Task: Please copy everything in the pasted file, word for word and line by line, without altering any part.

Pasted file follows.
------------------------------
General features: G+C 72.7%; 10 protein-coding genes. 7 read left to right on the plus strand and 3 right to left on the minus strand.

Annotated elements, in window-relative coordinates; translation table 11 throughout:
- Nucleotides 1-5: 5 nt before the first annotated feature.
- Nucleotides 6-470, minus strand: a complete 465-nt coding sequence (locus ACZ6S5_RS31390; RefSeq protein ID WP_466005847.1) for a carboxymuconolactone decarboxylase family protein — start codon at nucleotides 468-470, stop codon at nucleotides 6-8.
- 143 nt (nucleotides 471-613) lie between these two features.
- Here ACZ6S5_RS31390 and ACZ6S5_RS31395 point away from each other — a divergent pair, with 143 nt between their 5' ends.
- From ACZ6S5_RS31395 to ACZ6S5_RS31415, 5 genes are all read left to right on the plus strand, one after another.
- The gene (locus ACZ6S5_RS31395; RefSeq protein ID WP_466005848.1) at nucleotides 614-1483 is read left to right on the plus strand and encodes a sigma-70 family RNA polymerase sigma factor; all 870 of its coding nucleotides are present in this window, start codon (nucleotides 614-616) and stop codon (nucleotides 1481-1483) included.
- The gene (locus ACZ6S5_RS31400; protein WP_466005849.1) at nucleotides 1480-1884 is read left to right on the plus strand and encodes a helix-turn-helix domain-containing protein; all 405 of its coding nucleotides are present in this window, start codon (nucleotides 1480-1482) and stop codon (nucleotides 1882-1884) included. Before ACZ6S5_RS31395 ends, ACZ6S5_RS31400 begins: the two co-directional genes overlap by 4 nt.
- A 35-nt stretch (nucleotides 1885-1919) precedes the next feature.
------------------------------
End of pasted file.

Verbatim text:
General features: G+C 72.7%; 10 protein-coding genes. 7 read left to right on the plus strand and 3 right to left on the minus strand.

Annotated elements, in window-relative coordinates; translation table 11 throughout:
- Nucleotides 1-5: 5 nt before the first annotated feature.
- Nucleotides 6-470, minus strand: a complete 465-nt coding sequence (locus ACZ6S5_RS31390; RefSeq protein ID WP_466005847.1) for a carboxymuconolactone decarboxylase family protein — start codon at nucleotides 468-470, stop codon at nucleotides 6-8.
- 143 nt (nucleotides 471-613) lie between these two features.
- Here ACZ6S5_RS31390 and ACZ6S5_RS31395 point away from each other — a divergent pair, with 143 nt between their 5' ends.
- From ACZ6S5_RS31395 to ACZ6S5_RS31415, 5 genes are all read left to right on the plus strand, one after another.
- The gene (locus ACZ6S5_RS31395; RefSeq protein ID WP_466005848.1) at nucleotides 614-1483 is read left to right on the plus strand and encodes a sigma-70 family RNA polymerase sigma factor; all 870 of its coding nucleotides are present in this window, start codon (nucleotides 614-616) and stop codon (nucleotides 1481-1483) included.
- The gene (locus ACZ6S5_RS31400; protein WP_466005849.1) at nucleotides 1480-1884 is read left to right on the plus strand and encodes a helix-turn-helix domain-containing protein; all 405 of its coding nucleotides are present in this window, start codon (nucleotides 1480-1482) and stop codon (nucleotides 1882-1884) included. Before ACZ6S5_RS31395 ends, ACZ6S5_RS31400 begins: the two co-directional genes overlap by 4 nt.
- A 35-nt stretch (nucleotides 1885-1919) precedes the next feature.